Home   What's On   News   Article

A stormy weekend away is a revisit with memories for Artyness's Barbara Henderson

By Barbara Henderson

Three things stand out for me about the summer of 2013.

1 I was shortlisted for the Kelpies Prize, after years of persisting with my writing dream. Alas, I did not win.

Barbara Henderson at Ceannabeinne Cottage.
Barbara Henderson at Ceannabeinne Cottage.

2 Andy Murray won Wimbledon – I watched alongside my family and whole army of excited fellow campers at Sango Sands Campsite in Durness.

3 But most memorably that summer, I first stumbled across the Ceannabeinne Township Trail and its remarkable tale of a village community’s resistance to the Highland Clearances. I was mesmerised.

Resolved to write about this incident, I returned the following summer to take more photographs. Annoyingly, the only building still standing was privately owned: the Ceannabeinne Schoolhouse, a key setting in my children’s novel which I couldn’t visit because it was usually occupied by holidaymakers. I had to make do with taking photographs from the road and imagining the rest. Fir for Luck turned out to be the book that got me through the door of the publishing world.

Fast forward a decade. Out of nowhere, the owners got in touch: “Hi Barbara. A guest alerted us to your book which features our cottage. We are passing through Inverness soon – would you like to meet?”

Did I ever! We arranged a date for a meal (embarrassingly, I had to rush away on the night due to unforeseen circumstances). Richard and Tara weren’t put off though – incredibly, they offered me a few days’ stay in the cottage with my husband in exchange for a bit of text for their website.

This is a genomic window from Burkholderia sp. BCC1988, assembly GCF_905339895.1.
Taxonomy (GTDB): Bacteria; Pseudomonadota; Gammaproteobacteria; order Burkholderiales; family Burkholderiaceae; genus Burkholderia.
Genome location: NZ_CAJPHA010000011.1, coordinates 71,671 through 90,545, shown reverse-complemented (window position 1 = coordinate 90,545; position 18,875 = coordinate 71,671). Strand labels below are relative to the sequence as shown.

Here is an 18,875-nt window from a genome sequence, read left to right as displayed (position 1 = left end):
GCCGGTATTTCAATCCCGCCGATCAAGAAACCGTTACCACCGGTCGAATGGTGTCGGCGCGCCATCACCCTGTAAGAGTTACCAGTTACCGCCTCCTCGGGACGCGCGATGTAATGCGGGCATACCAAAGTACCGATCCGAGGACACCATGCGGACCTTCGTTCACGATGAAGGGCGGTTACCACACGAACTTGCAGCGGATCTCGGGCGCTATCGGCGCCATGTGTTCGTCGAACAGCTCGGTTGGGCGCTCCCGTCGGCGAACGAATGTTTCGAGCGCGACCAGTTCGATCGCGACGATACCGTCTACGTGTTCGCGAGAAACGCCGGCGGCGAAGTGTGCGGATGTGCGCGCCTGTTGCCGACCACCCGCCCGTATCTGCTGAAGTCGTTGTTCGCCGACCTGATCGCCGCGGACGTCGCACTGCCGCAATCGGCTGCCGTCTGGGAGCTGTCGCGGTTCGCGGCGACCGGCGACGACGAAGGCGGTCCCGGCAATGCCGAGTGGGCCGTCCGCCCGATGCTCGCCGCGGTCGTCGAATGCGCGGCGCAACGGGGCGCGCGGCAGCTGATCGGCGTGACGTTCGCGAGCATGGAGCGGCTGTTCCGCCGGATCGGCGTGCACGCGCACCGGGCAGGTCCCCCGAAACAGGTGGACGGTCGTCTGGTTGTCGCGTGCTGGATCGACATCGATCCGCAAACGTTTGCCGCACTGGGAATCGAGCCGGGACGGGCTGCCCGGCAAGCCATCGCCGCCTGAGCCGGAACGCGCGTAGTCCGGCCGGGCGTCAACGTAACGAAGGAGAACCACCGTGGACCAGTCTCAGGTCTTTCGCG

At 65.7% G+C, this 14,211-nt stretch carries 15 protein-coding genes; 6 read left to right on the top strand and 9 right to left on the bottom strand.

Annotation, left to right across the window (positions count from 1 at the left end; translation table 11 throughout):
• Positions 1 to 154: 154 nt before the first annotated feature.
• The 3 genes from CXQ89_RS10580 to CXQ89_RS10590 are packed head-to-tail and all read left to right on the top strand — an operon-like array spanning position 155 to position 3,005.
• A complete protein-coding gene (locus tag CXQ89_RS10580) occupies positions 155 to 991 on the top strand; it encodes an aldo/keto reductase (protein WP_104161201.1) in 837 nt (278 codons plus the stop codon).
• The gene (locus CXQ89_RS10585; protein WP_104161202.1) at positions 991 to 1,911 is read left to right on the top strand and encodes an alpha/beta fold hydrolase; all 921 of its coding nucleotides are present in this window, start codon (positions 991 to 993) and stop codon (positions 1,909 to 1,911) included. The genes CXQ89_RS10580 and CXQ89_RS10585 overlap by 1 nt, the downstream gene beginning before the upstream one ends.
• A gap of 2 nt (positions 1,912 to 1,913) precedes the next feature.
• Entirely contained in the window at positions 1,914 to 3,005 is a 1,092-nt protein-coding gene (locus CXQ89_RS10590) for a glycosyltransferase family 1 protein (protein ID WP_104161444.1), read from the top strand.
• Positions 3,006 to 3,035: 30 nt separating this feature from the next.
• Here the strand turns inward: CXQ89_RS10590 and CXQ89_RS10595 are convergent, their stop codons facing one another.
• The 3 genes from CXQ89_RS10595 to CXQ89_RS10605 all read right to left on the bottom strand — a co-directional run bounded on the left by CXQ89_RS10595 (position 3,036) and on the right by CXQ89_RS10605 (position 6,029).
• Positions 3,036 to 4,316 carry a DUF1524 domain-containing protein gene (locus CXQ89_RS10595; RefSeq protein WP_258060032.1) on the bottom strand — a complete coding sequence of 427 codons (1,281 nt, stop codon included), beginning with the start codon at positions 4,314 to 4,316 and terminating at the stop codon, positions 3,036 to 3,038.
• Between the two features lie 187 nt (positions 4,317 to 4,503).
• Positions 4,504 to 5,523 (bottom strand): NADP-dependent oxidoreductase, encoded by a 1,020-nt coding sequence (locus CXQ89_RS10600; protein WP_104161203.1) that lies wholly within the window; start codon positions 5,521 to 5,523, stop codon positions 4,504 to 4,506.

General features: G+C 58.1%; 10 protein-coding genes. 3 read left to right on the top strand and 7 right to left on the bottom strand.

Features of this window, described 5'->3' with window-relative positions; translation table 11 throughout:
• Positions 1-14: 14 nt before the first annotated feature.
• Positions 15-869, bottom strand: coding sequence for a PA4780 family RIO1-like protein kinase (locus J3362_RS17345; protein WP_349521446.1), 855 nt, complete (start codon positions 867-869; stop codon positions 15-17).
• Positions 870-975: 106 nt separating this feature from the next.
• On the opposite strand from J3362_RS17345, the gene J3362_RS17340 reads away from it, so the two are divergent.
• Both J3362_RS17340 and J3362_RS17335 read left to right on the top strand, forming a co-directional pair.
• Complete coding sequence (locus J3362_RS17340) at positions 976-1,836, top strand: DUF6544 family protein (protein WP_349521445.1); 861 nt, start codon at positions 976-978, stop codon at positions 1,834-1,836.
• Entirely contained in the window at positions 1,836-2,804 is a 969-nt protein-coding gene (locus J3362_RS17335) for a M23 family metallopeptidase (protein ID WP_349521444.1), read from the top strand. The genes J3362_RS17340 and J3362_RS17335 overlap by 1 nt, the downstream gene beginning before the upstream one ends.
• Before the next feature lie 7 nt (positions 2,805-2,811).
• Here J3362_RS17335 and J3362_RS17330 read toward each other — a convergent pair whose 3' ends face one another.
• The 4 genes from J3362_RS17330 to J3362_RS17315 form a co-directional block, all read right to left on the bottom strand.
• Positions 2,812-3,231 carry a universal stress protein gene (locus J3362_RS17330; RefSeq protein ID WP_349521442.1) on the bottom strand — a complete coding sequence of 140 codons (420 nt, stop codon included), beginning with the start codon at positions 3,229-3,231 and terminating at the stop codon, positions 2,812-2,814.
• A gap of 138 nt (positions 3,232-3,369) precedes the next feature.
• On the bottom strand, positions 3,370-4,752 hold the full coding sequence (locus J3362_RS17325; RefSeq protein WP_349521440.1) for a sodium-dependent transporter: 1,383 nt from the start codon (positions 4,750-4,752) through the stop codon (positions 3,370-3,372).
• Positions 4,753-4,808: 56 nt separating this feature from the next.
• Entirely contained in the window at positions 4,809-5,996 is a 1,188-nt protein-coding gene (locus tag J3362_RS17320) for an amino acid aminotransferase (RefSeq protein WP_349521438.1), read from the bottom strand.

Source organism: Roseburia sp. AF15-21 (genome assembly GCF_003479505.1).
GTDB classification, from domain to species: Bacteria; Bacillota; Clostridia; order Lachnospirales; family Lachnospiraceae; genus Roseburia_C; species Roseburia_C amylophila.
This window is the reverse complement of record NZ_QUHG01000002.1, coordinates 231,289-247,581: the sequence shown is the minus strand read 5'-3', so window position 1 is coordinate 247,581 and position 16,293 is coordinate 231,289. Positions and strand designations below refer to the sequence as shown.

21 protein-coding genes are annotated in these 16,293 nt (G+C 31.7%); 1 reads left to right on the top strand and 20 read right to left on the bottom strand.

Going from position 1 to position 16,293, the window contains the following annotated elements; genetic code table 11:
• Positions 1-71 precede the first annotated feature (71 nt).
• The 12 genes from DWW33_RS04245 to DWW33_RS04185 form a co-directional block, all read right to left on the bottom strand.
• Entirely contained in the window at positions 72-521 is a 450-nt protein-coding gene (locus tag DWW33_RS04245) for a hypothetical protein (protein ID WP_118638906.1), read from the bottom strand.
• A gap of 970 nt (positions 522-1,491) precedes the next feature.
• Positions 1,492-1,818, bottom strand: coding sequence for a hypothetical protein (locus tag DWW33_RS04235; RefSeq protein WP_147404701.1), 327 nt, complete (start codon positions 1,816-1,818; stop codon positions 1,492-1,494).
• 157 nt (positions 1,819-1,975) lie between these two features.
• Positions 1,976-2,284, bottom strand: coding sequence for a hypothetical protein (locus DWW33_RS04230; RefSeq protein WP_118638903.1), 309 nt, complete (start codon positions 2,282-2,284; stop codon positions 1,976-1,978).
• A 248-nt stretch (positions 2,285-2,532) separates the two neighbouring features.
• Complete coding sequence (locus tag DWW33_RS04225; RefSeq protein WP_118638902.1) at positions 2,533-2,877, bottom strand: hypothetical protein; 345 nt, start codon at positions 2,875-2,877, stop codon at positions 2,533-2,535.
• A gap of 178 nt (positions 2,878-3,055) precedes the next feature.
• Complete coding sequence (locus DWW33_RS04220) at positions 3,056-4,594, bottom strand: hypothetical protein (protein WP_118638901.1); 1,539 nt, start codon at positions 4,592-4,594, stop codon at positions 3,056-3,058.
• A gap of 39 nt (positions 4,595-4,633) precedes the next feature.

This month, we left our 17-year-old in charge at home and hit the single-track roads north through gale force winds and the odd bit of hail. The storms whipped the dark loch surfaces white on route – it looked like spirits rising from the waters, and my storyteller’s heart was smitten all over again!

A brief stop at the friendly village shop in Durness and we pulled off the road to Ceannabeinne Cottage.

My story immediately sprang to life again as I looked up to the beamed ceiling of the old school room, now a cosy living room with a woodburning stove.

Wild sea, crashing to the shore.
Wild sea, crashing to the shore.

We did pick the three worst days of weather in the history of rain and hail, but despite the sodden ground, we walked the Ceannabeinne Township Trail once more.

Our dog raced through the gale-borne sand on the spectacular beach below the cottage and we staggered along Balnakeil Bay too, despite being all but torn to shreds by the elements.

It’s hard to explain what it is about the Highland landscape that seems to seep stories. The solitude? The dramatic weather?

The ever-present heartbeat of the sea as it crashes to shore?

All I know is: I feel both refreshed and renewed in some way, ahead of a busy book launch season for Rivet Boy.

I wish you the same sense of renewal in these dying days of winter.

The cottage: norsehaven.com

Read an interview with Barbara about her book Rivet Boy that she mentions above: https://www.whatson-north.co.uk/whats-on/news/barbaras-book-is-a-bridge-into-the-past-303302/

Read more

More by this author

This site uses cookies. By continuing to browse the site you are agreeing to our use of cookies - Learn More